If raises aren’t in your budget, you still have the means to help your staffers stretch their dollars.
1. Run an efficient operation
In tight times you may not be able to pay workers more. But there are ways you can help them. First, your sloppy execution as a leader can take a giant toll on employees’ pocketbooks. If they can’t leave at closing time without feeling like defectors, you’re costing some of them hundreds of dollars a month in extra child-care expenses–or forcing their spouses to pick up the slack.
2. Invest in financial education
A shocking 41% of employees can’t cover their expenses, according to a new survey by the Society for Human Resource Management (SHRM). You can’t tell the people who work for you how to spend their hard-earned money, but you can offer onsite budgeting classes, as did the owner of one manufacturing firm I know. There are plenty of free sources you can tap, from local credit unions to nonprofit financial-literacy groups.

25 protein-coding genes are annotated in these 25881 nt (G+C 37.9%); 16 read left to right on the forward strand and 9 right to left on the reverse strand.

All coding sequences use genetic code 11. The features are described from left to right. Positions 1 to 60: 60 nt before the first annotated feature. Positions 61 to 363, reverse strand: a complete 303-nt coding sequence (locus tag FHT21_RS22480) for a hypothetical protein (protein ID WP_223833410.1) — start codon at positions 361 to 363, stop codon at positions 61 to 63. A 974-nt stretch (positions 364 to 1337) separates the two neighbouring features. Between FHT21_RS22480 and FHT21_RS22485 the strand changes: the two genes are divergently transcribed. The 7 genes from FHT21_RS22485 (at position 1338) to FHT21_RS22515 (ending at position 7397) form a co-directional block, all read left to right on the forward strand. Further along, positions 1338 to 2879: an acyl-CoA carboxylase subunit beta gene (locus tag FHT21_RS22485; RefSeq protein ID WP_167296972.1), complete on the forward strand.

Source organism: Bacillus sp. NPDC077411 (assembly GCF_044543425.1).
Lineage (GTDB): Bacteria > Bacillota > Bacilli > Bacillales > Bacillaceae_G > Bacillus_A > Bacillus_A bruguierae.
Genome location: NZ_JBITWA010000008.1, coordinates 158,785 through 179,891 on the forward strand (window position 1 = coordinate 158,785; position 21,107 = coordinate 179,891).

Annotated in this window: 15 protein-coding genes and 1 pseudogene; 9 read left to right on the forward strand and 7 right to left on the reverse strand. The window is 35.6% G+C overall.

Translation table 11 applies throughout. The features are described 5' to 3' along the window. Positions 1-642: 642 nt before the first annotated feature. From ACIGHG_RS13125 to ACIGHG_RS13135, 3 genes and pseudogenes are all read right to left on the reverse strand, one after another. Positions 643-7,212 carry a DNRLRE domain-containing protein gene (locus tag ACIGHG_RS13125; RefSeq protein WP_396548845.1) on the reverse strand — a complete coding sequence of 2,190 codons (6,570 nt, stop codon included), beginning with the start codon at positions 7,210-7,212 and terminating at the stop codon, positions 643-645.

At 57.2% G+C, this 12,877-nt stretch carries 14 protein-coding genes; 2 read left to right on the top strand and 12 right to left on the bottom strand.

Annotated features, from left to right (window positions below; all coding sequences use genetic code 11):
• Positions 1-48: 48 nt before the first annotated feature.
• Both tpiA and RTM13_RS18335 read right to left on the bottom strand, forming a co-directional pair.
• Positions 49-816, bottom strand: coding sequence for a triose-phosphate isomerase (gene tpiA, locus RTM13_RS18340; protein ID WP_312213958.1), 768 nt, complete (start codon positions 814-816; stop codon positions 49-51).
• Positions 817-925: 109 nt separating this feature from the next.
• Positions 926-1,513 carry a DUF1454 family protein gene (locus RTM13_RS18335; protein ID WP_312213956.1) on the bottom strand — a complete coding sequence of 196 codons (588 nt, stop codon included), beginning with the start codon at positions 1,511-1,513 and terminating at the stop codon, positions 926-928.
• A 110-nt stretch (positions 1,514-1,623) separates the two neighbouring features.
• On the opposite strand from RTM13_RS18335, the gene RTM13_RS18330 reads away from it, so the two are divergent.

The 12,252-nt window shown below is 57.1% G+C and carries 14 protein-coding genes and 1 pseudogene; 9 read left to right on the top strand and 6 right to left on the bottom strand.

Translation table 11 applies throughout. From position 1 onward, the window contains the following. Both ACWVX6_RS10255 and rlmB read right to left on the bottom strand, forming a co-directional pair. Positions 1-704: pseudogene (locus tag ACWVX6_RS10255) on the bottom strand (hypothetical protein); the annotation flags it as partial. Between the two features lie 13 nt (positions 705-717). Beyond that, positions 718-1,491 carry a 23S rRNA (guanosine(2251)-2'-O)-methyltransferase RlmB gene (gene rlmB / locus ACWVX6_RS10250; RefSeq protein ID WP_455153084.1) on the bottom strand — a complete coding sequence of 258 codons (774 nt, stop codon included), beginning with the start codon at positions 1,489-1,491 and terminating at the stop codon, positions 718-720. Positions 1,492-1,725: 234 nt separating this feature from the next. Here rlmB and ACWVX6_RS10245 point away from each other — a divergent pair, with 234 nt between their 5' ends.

3. Help them raise their credit scores
It will shrink their mortgage and auto loan costs. “A 50-point difference can mean a 2% to 3% increase in the cost of a loan,” notes Shawn Gilfedder, CEO of McGraw-Hill Federal Credit Union in East Windsor, N.J., which sponsored the SHRM survey. Buy a stack of Philip Tirone’s 7 Steps to a 720 Credit Score–the best book on the subject–and offer it to employees as a freebie.
Read the rest at Fortune.com